The events unfolding this week and announced for the next one remind us once again that Latinos in the United States are an intrinsic part of the population, and as such, are as interested and invested as every other American in the state of our union. When unemployment and foreclosure numbers rise, Latinos suffer; when the economy's numbers improve they rejoice. And when civil rights cases jump to the front pages, they listen with rapt attention as the issue is always close to home.
The killing of young African-American Trayvon Martin by a neighborhood watch volunteer, George Zimmerman, has ignited a wave of protests. The epicenter of the uproar is in Sanford, Florida, but indignation and protest over what happened to Martin has spread far and wide across the country, dominating local and national news conversations.
Although Zimmerman, according to his own father Robert, is Latino, the protests are not directed toward the Hispanic community, but, instead, against local police handling of the case. However, later in the week, as the debate turned national, additional uproar was ignited by Hispanic, Fox News commentator Geraldo Rivera who tweeted "His hoodie killed Trayvon Martin as surely as George Zimmerman." Akin to blaming a sexual assault victim for what she was wearing, one had to wonder if Rivera actually believes what he says.
Nevertheless, Latinos in Sanford, who comprise 20% of the local population, are frequent victims of crime, abuse and discrimination there as well as everywhere, and certainly have a stake in seeing violence diminish and law enforcement procedures made accountable.
Latinos have been also an important part of the healthcare debate. After two years of political bickering, the healthcare reform law dubbed "Obamacare" by its opponents, will have its day in court.
Beginning this Monday, the Supreme Court will hear arguments for and against the law in which the Latino community has high stakes. According to a fact-sheet distributed by the Leadership Conference, Latinos are much more likely to be uninsured than any other group and less likely to have employer-sponsored coverage. As the nation's largest minority with 50 million residents, the economic and social impact of a large number of uninsured Latinos is something everyone should be aware of and seek to mitigate.
And, remember the 2012 Presidential campaign? It actually seems to have receded to a secondary level of public attention lately. The Republican presidential debates - our almost daily dose of pompous statements and incendiary declarations -- have ended. And the perception that Mitt Romney has won the nomination seems to be the new credo. But maybe to offset this lack of interest, Florida's former governor Jeb Bush resurfaced to promote Marco Rubio's unlikely quest for a spot on the Republican ticket as Vice President. As we have discussed previously there is little chance that Latino voters across the U.S. would consider Rubio -- the Cuban-American Republican senator from Florida -- to represent their interests and thus shift their support to the Republican ticket. Perhaps this is why Rubio has so far answered the calls by his longtime political mentor Jeb Bush by repeating that he is not a candidate.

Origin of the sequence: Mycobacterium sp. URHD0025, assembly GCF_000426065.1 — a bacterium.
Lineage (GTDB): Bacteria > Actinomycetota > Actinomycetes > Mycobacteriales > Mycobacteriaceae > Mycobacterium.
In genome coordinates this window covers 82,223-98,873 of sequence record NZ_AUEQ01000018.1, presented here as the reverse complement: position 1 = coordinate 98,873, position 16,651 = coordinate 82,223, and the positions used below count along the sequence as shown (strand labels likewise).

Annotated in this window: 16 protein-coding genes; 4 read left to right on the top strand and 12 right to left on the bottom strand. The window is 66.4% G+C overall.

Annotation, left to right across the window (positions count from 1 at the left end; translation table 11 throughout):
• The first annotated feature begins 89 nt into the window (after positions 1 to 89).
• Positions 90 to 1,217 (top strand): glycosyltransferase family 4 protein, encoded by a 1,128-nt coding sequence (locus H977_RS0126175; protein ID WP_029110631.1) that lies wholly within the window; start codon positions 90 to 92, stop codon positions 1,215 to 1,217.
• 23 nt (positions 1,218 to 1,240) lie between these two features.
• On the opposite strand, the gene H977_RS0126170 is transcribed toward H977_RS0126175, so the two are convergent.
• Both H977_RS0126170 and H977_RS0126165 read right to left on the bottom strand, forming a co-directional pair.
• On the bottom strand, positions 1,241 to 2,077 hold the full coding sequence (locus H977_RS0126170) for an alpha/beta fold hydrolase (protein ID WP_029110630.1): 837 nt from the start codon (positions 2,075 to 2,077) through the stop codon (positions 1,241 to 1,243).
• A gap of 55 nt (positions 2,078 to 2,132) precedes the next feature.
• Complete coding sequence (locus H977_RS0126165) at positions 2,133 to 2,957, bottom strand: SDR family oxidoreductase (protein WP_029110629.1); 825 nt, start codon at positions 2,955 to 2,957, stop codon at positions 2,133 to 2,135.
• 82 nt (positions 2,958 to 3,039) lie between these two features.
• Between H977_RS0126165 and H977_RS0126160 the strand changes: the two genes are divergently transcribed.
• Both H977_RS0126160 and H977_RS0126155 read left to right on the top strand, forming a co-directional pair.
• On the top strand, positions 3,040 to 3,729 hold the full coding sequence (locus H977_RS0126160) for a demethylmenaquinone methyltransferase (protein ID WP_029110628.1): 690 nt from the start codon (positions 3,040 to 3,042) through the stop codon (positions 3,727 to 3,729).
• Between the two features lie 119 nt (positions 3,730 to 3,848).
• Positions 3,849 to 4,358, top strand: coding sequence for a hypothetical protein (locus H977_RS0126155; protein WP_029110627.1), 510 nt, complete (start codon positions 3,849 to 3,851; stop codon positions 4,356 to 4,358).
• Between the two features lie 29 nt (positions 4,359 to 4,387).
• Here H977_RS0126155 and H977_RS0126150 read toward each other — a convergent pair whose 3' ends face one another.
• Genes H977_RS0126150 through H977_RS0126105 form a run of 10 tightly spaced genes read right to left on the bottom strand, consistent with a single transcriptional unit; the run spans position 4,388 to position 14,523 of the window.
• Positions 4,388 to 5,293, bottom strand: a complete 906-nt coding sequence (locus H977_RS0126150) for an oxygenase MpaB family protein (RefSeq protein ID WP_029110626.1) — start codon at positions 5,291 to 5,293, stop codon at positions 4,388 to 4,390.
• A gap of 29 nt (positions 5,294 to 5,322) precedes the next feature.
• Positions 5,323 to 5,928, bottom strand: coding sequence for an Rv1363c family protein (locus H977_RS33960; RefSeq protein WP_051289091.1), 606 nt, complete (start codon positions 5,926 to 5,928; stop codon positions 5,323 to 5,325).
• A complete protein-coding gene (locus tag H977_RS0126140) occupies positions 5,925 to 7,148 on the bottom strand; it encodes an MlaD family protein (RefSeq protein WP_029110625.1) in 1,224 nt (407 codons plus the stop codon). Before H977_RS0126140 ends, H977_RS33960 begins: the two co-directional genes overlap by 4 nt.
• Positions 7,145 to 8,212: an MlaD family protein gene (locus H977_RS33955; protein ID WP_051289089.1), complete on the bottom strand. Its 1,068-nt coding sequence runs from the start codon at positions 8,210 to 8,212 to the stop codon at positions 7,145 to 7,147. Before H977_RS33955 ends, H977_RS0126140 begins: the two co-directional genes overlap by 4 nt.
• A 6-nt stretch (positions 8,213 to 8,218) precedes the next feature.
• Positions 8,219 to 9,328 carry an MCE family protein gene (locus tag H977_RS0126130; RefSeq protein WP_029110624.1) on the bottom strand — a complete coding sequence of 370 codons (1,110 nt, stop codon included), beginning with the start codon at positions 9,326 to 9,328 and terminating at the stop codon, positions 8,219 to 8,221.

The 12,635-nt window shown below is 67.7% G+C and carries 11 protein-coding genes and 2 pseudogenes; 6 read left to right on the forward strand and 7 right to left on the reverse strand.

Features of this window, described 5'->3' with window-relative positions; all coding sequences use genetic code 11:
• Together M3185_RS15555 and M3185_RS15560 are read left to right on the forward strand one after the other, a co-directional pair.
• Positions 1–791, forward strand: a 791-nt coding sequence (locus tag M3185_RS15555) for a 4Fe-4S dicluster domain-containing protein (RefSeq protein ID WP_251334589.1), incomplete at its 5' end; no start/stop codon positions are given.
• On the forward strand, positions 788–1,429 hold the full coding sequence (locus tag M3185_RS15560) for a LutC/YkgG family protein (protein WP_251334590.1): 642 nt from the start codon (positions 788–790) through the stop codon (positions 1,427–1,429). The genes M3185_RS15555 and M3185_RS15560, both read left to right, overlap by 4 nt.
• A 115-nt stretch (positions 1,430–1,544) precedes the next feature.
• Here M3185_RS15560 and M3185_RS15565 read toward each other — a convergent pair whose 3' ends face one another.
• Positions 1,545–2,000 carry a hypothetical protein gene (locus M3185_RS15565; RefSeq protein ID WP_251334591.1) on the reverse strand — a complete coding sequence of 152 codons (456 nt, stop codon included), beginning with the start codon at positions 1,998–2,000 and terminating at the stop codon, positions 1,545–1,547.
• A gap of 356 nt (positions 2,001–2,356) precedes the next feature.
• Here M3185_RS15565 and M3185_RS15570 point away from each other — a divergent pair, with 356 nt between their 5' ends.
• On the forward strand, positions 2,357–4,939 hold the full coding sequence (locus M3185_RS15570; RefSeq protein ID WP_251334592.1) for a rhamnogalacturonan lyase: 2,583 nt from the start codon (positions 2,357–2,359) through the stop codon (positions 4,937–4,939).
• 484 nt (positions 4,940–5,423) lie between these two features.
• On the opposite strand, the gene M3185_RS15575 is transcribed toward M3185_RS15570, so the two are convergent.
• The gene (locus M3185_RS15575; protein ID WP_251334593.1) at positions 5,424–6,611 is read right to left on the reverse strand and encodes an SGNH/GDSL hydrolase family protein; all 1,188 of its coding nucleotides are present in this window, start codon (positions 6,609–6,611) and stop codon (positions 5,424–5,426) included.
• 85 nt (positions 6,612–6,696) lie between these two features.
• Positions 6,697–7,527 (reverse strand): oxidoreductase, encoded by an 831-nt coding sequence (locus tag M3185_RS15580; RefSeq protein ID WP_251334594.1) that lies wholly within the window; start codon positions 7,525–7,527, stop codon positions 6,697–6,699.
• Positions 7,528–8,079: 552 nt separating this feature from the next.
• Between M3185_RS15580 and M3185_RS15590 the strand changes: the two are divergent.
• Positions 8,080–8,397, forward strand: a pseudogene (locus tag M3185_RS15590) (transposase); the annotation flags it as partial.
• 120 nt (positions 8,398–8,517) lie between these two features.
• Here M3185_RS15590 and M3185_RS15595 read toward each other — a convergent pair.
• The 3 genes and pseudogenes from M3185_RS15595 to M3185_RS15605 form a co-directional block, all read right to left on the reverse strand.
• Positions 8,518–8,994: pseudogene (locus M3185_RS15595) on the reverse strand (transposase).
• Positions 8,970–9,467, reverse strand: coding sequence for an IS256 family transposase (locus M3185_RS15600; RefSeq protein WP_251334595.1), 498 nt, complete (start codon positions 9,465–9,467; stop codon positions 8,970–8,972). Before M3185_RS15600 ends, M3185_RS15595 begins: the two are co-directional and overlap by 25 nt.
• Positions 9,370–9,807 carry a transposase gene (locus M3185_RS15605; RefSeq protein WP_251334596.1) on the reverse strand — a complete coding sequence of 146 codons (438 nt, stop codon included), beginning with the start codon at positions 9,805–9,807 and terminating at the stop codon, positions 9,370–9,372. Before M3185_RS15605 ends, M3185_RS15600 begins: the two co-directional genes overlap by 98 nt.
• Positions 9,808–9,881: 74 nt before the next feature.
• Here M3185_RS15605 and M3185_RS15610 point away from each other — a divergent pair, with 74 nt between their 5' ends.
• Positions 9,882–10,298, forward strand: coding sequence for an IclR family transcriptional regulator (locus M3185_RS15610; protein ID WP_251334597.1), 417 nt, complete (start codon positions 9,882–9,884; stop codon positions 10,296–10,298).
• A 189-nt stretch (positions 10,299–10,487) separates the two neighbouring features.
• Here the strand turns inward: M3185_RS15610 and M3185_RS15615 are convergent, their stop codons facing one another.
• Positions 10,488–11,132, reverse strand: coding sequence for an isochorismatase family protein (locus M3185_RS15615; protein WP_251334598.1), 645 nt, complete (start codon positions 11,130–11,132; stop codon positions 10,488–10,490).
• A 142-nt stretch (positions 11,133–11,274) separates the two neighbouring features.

Discussing Rubio as a potential candidate will hardly convince Latinos that the GOP is paying attention to them, when at the same time they -- including Rubio, a Tea Party favorite -- haven't stopped pandering to the extremes by advocating hard-line positions on issues like the economy, education, crime, and immigration.
But if Latinos are as interested as every other American in the first three of these issues, many of them are also profoundly and emotionally invested in the last one, immigration. This is why the news which may have most resonated this week for many Latinos could have been the decision by a federal appeals court in Dallas to uphold the ban on the patently discriminatory housing law in the city of Farmers Branch, Texas. The law had "called on the city's building inspector to check the immigration status of anyone wanting to rent an apartment."
As AOL Latino reporter Yolanda Gonzalez noted in a Spanish-language article, Farmers Branch spent more than 4 million taxpayer dollars trying to impose anti-immigrant laws which have been rejected by the courts, one by one, over the last few years.
Does the court's decision signal a trend? Hard to say, as more ominous anti-immigrant laws that affect many more people -- like SB1070 in Arizona, AB56 in Alabama and others -- have been enacted in several states in the last two years, and the legal challenges against them are still working their way through the judicial system.
Meanwhile, young activists intensified their efforts to push for Congress' approval of the DREAM Act, legislation that if approved, would grant legal immigration status to many undocumented immigrants who were brought to the U.S. when very young and who are now students or soldiers.
A small group of activists started a cross country march for the DREAM Act and are set to travel 3000 miles, from the Golden Gate Bridge in San Francisco and visiting 285 cities in support of this legislation.
At the same time, hundreds of undocumented students traveled to Albany, New York, "to educate and show legislators the faces and voices of those who would benefit from the passage of the New York DREAM Act," a state version of the law.
And in Maricopa County, Arizona, Sheriff Joe Arpaio categorized the DREAM Act as "all politics," protesting, in an interview for Channel 5 in Phoenix, against the decision by immigration officials not to deport local DREAM Act activists who had taken to the streets under the banner of "Undocumented and Unafraid" because not one of them had any record of violent crime.